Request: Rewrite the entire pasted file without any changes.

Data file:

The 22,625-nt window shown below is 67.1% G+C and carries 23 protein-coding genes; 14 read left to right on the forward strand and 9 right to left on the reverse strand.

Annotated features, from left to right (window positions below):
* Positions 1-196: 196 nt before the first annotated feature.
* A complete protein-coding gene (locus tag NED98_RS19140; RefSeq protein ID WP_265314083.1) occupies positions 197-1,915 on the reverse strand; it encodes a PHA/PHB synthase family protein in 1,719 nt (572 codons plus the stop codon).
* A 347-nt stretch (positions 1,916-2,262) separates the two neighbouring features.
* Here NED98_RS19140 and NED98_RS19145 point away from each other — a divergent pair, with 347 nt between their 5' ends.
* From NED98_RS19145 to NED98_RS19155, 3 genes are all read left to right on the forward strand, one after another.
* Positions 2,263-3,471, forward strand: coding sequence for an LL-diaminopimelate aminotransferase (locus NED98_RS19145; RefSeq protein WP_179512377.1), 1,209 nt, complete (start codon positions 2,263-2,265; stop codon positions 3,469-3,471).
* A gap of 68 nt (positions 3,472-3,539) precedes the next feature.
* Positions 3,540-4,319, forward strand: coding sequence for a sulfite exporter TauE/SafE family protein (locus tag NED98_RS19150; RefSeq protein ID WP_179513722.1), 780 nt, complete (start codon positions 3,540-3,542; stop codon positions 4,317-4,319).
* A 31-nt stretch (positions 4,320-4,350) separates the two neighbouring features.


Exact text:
The 22,625-nt window shown below is 67.1% G+C and carries 23 protein-coding genes; 14 read left to right on the forward strand and 9 right to left on the reverse strand.

Annotated features, from left to right (window positions below):
* Positions 1-196: 196 nt before the first annotated feature.
* A complete protein-coding gene (locus tag NED98_RS19140; RefSeq protein ID WP_265314083.1) occupies positions 197-1,915 on the reverse strand; it encodes a PHA/PHB synthase family protein in 1,719 nt (572 codons plus the stop codon).
* A 347-nt stretch (positions 1,916-2,262) separates the two neighbouring features.
* Here NED98_RS19140 and NED98_RS19145 point away from each other — a divergent pair, with 347 nt between their 5' ends.
* From NED98_RS19145 to NED98_RS19155, 3 genes are all read left to right on the forward strand, one after another.
* Positions 2,263-3,471, forward strand: coding sequence for an LL-diaminopimelate aminotransferase (locus NED98_RS19145; RefSeq protein WP_179512377.1), 1,209 nt, complete (start codon positions 2,263-2,265; stop codon positions 3,469-3,471).
* A gap of 68 nt (positions 3,472-3,539) precedes the next feature.
* Positions 3,540-4,319, forward strand: coding sequence for a sulfite exporter TauE/SafE family protein (locus tag NED98_RS19150; RefSeq protein ID WP_179513722.1), 780 nt, complete (start codon positions 3,540-3,542; stop codon positions 4,317-4,319).
* A 31-nt stretch (positions 4,320-4,350) separates the two neighbouring features.